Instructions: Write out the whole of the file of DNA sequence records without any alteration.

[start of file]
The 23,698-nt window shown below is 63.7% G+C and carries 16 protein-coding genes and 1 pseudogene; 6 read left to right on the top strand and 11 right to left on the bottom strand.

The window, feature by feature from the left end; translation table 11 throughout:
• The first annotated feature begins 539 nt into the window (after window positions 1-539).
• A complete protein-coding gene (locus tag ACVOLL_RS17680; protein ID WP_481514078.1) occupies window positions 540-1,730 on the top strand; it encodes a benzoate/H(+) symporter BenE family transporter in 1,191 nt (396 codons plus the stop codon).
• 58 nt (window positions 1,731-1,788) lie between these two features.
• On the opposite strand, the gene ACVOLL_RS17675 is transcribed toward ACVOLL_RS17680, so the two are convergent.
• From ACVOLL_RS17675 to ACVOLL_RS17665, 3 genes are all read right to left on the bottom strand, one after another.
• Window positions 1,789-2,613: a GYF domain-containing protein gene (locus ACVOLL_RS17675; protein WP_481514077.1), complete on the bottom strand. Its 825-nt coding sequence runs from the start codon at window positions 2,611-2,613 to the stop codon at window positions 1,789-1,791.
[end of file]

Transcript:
The 23,698-nt window shown below is 63.7% G+C and carries 16 protein-coding genes and 1 pseudogene; 6 read left to right on the top strand and 11 right to left on the bottom strand.

The window, feature by feature from the left end; translation table 11 throughout:
• The first annotated feature begins 539 nt into the window (after window positions 1-539).
• A complete protein-coding gene (locus tag ACVOLL_RS17680; protein ID WP_481514078.1) occupies window positions 540-1,730 on the top strand; it encodes a benzoate/H(+) symporter BenE family transporter in 1,191 nt (396 codons plus the stop codon).
• 58 nt (window positions 1,731-1,788) lie between these two features.
• On the opposite strand, the gene ACVOLL_RS17675 is transcribed toward ACVOLL_RS17680, so the two are convergent.
• From ACVOLL_RS17675 to ACVOLL_RS17665, 3 genes are all read right to left on the bottom strand, one after another.
• Window positions 1,789-2,613: a GYF domain-containing protein gene (locus ACVOLL_RS17675; protein WP_481514077.1), complete on the bottom strand. Its 825-nt coding sequence runs from the start codon at window positions 2,611-2,613 to the stop codon at window positions 1,789-1,791.